The object of Wikileaks is to dismantle the conspiracies that, according to its founder, rule the world. But what is a conspiracy and are you part of one? According to Assange, it’s possible to be a member of conspiracy without even knowing that you are. This week, we look at Julian Assange’s political philosophy and his view of the world as a network of conspiracies.
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This week Jaron Lanier — composer, performer, computer scientist, philosopher and pioneer of virtual reality — gets seriously sceptical about somebody a lot of people think of as a hero: Julian Assange. The Internet, according to Lanier, was influenced in equal degrees by 1960s romanticism and cold war paranoia. If the political world becomes a mirror of the Internet, then the world will be restructured around secretive digital power centres surrounded by a sea of chaotic, underachieving openness. WikiLeaks is such a centre. It’s the world of nerd supremacy.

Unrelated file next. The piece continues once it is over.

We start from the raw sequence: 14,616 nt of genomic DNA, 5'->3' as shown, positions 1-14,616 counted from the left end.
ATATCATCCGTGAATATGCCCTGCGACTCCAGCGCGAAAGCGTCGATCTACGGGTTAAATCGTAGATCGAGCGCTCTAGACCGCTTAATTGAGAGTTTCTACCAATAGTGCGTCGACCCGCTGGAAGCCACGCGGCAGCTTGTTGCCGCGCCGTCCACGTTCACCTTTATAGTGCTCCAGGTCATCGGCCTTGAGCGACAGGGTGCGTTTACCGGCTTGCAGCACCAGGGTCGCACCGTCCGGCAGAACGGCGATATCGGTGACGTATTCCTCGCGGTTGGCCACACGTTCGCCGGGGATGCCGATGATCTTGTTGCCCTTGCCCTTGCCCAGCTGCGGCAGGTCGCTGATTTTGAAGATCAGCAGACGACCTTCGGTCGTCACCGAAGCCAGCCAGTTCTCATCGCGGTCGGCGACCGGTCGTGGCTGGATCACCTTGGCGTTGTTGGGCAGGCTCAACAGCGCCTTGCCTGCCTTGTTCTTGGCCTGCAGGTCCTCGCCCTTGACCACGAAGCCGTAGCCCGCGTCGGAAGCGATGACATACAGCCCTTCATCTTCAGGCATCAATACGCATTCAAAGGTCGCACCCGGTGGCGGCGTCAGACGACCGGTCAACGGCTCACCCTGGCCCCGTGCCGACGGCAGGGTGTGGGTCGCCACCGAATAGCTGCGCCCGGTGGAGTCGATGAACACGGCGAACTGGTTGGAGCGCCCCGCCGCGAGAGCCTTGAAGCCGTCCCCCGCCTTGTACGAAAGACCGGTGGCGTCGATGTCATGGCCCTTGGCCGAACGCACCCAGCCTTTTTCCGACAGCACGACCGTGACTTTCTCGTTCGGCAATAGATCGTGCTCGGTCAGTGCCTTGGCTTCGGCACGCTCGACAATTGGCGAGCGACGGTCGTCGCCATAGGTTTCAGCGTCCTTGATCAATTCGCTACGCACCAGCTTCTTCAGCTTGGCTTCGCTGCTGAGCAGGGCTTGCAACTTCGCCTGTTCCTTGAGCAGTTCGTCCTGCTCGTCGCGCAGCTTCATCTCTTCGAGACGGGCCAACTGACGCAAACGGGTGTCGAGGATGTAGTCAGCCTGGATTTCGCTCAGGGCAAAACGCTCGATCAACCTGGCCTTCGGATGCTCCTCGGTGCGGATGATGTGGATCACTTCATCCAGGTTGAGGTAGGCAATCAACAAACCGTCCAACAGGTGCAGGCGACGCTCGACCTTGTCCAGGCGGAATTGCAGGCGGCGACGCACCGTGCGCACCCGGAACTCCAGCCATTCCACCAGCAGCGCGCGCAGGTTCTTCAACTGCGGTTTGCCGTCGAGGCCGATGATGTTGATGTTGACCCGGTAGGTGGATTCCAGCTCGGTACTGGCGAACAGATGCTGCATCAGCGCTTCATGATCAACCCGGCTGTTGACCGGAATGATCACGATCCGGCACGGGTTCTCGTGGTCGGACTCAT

Jacques Marie Emile Lacan, who died in 1981, was a French psychoanalyst and follower of Freud, but his influence has extended far beyond the boundaries of psychiatry: to philosophy, critical theory, literary theory, sociology, feminist theory, film theory and clinical psychoanalysis. And all this despite a literary style of forbidding complexity. This week, we take courage and try to penetrate his thought.
A.C. Grayling outlines Bertrand Russell’s proudest achievement, his theory of descriptions in this episode of the philosophy podcast Philosophy Bites.